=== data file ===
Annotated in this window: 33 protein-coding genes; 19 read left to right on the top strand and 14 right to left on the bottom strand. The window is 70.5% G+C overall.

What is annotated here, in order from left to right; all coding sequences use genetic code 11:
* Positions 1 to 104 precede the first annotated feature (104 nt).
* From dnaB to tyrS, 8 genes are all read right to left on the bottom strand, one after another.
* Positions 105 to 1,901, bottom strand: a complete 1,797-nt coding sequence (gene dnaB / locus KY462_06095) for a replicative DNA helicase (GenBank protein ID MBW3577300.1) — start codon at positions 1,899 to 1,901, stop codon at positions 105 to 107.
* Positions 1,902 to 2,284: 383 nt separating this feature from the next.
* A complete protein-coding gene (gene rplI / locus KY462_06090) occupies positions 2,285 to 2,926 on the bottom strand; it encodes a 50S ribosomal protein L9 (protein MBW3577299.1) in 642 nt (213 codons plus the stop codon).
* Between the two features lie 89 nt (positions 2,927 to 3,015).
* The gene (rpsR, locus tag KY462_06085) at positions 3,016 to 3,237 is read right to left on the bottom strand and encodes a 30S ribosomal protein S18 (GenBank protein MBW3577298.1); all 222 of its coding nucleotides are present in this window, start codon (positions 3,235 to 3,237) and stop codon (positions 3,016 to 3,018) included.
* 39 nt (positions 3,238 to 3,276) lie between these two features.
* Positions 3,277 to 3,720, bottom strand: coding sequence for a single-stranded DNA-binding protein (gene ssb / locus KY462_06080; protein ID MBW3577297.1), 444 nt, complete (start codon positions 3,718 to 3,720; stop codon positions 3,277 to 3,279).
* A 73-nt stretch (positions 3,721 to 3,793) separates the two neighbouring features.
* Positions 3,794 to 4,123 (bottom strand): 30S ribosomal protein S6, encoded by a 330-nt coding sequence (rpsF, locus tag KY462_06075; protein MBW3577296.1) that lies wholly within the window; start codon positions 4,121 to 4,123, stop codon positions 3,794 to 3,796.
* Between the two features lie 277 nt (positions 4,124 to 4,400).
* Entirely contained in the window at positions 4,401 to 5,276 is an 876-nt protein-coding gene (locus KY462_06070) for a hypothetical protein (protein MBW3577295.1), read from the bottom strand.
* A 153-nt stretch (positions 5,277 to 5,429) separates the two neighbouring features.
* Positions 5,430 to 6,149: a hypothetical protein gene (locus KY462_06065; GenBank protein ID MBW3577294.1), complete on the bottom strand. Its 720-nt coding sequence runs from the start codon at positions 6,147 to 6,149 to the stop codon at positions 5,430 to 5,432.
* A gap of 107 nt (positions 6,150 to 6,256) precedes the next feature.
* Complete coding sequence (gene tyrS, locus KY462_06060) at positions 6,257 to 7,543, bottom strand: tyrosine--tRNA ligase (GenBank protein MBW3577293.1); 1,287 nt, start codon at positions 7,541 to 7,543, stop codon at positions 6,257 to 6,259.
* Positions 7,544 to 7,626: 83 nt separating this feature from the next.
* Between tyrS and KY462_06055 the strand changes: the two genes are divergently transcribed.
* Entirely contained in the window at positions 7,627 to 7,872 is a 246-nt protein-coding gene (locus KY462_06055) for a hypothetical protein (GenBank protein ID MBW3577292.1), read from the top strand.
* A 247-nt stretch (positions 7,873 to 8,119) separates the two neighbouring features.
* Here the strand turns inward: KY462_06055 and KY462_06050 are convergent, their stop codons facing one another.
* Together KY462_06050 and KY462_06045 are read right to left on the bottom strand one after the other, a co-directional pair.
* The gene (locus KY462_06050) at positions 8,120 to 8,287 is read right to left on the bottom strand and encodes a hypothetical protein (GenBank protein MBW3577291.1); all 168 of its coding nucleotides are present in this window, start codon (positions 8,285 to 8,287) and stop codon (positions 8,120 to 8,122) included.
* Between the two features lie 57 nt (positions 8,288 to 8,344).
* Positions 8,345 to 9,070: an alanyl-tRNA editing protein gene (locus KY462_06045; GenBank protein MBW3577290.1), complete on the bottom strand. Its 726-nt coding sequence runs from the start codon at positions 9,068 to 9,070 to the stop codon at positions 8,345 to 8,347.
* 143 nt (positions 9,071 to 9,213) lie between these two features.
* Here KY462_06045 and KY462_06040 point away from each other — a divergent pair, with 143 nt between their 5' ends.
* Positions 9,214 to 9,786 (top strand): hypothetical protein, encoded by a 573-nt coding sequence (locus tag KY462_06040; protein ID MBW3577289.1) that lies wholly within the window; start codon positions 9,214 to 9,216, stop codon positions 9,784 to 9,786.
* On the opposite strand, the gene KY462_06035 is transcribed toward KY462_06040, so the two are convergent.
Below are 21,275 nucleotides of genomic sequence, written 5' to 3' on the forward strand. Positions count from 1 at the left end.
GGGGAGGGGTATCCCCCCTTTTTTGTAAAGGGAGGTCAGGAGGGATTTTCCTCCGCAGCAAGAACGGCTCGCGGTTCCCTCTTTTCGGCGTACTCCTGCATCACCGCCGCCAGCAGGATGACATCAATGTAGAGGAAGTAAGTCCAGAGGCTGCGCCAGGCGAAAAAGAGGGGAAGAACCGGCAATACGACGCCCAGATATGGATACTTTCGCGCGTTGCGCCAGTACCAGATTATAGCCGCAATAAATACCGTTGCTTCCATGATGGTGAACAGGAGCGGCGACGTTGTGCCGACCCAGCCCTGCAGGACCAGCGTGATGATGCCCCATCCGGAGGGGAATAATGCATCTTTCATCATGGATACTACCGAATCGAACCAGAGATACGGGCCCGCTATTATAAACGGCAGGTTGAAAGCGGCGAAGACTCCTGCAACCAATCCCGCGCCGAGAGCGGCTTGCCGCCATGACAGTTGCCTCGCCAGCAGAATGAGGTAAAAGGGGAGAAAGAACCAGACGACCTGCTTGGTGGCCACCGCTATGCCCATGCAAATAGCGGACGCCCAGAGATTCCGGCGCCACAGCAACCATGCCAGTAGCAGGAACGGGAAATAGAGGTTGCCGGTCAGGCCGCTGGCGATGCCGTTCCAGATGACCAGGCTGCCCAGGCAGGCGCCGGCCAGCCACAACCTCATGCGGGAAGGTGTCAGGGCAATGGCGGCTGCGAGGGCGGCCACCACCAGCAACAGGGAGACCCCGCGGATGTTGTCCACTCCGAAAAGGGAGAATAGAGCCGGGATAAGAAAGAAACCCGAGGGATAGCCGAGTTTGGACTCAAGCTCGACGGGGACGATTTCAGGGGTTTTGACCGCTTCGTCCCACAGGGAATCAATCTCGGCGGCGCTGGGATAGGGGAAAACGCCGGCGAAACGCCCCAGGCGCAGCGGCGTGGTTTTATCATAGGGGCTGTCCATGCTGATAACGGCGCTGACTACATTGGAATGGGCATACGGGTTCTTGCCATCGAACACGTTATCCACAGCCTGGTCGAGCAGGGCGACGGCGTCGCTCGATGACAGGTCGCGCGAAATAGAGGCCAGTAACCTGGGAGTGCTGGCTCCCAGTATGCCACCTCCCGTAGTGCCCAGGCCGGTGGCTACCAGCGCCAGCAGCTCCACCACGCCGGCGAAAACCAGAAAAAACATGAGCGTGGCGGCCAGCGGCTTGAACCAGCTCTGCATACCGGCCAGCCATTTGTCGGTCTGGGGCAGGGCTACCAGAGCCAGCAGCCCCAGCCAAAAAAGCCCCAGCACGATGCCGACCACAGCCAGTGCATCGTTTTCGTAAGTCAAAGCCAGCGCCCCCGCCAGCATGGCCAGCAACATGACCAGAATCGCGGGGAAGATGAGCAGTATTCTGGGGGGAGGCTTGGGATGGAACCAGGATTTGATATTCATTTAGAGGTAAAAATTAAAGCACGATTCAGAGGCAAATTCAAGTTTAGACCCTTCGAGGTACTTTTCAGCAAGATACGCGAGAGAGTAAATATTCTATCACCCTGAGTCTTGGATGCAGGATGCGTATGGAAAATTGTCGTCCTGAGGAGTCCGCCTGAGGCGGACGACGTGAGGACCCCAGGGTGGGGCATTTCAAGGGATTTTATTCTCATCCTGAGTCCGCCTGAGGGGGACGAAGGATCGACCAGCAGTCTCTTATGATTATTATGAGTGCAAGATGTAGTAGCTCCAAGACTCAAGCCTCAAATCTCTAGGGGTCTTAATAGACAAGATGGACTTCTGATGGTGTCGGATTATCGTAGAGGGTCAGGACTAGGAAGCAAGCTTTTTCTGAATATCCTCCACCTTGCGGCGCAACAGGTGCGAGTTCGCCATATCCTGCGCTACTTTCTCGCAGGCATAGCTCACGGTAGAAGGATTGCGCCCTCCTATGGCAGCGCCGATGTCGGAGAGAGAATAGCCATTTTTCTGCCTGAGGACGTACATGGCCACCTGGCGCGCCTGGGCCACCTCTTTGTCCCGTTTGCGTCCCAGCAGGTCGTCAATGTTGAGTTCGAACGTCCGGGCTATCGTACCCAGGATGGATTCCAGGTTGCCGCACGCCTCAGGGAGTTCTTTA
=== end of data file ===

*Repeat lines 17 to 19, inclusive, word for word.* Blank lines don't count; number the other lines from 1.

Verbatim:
* Positions 5,430 to 6,149: a hypothetical protein gene (locus KY462_06065; GenBank protein ID MBW3577294.1), complete on the bottom strand. Its 720-nt coding sequence runs from the start codon at positions 6,147 to 6,149 to the stop codon at positions 5,430 to 5,432.
* A gap of 107 nt (positions 6,150 to 6,256) precedes the next feature.
* Complete coding sequence (gene tyrS, locus KY462_06060) at positions 6,257 to 7,543, bottom strand: tyrosine--tRNA ligase (GenBank protein MBW3577293.1); 1,287 nt, start codon at positions 7,541 to 7,543, stop codon at positions 6,257 to 6,259.